Friday, 18 September 2015

Joyful Intercessors

In the training colleges of the Salvation Army across the globe, group support and cohesion both in training and after is catalysed by giving each year's intake of cadets a "sessional name". I
have been knocking around the fringe of William Booth College long enough to have seen the 
 Disciples of the Cross (the high-flying DoCs), the Heralds of Grace (or rather more lowly HoGs), the Messengers of Light (a term surely only in use biblically for Satanic beings), and now the Joyful Intercessors. 

At WBC, London, my wife has already photographed them all; Facebook has already suggested I befriend most of them, and I have even met some of them. We have Hammonds (new and improved?). We have the Annual Callum. We have a lovely influx of continentals - I've met France, the Netherlands and the Czech Republic - and the nation-state of Yorkshire is, as ever, solidly represented. They seem bright and eager, keen and friendly and slightly nervous. All normal then. 

Beyond the cadets of the Salvation Army colleges around the world, a far larger number of other students are also beginning theological studies. Few denominational setups have quite such a focussed programme as TSA, where, if you complete the course and make your covenant, you will be ordained as a minister and will have a guaranteed job, but nevertheless, many new students have their hearts and minds focussed on future ministry in church and mission.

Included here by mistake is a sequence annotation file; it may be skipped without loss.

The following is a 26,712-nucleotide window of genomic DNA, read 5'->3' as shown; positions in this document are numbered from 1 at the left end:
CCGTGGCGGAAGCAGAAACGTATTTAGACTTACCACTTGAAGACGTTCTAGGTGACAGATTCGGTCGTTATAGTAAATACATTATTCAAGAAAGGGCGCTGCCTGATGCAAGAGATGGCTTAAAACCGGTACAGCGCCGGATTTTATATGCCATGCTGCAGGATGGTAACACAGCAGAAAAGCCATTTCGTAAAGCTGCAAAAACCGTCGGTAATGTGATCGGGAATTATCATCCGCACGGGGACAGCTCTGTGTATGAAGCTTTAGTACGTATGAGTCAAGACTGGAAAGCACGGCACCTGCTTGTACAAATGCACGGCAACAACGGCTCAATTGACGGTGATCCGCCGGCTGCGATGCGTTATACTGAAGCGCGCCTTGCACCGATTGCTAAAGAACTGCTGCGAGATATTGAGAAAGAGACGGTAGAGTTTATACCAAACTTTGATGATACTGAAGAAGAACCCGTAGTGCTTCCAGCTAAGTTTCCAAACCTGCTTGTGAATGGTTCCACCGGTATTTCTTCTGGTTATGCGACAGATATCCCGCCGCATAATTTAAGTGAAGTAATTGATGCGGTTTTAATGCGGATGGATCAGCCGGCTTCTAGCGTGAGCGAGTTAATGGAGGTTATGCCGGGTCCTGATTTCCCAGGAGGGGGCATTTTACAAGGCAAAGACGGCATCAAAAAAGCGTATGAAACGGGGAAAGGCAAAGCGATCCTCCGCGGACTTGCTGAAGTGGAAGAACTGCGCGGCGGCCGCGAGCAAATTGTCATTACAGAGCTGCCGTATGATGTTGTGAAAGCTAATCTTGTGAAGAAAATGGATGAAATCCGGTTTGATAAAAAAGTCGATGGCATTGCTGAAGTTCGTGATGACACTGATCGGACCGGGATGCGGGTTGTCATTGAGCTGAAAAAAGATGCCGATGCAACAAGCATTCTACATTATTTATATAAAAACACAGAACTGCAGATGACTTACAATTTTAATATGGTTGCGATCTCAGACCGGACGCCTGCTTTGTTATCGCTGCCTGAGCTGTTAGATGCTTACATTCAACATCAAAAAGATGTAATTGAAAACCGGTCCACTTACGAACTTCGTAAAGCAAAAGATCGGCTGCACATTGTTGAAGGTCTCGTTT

What can be said to these new students? 

1) Enjoy your time at college. 

You will feel busy. You will feel pressured. Deadlines will loom. If you have been years out of full-time education, essay writing will feel like climbing Everest with advanced arthritis. Some of you will also have your brain stretched horribly by working all the time in a second (or third!) language. 

However bad this feels, remember that college is an oasis of peace and tranquility and time compared to the demands of your future ministry. Sorry to say it, but it is true. Not only are time pressures lighter now, but you are surrounded by people who will become your friends, and some of those friendships will last for ever. The future will probably be tougher and lonelier. Don't complain: enjoy!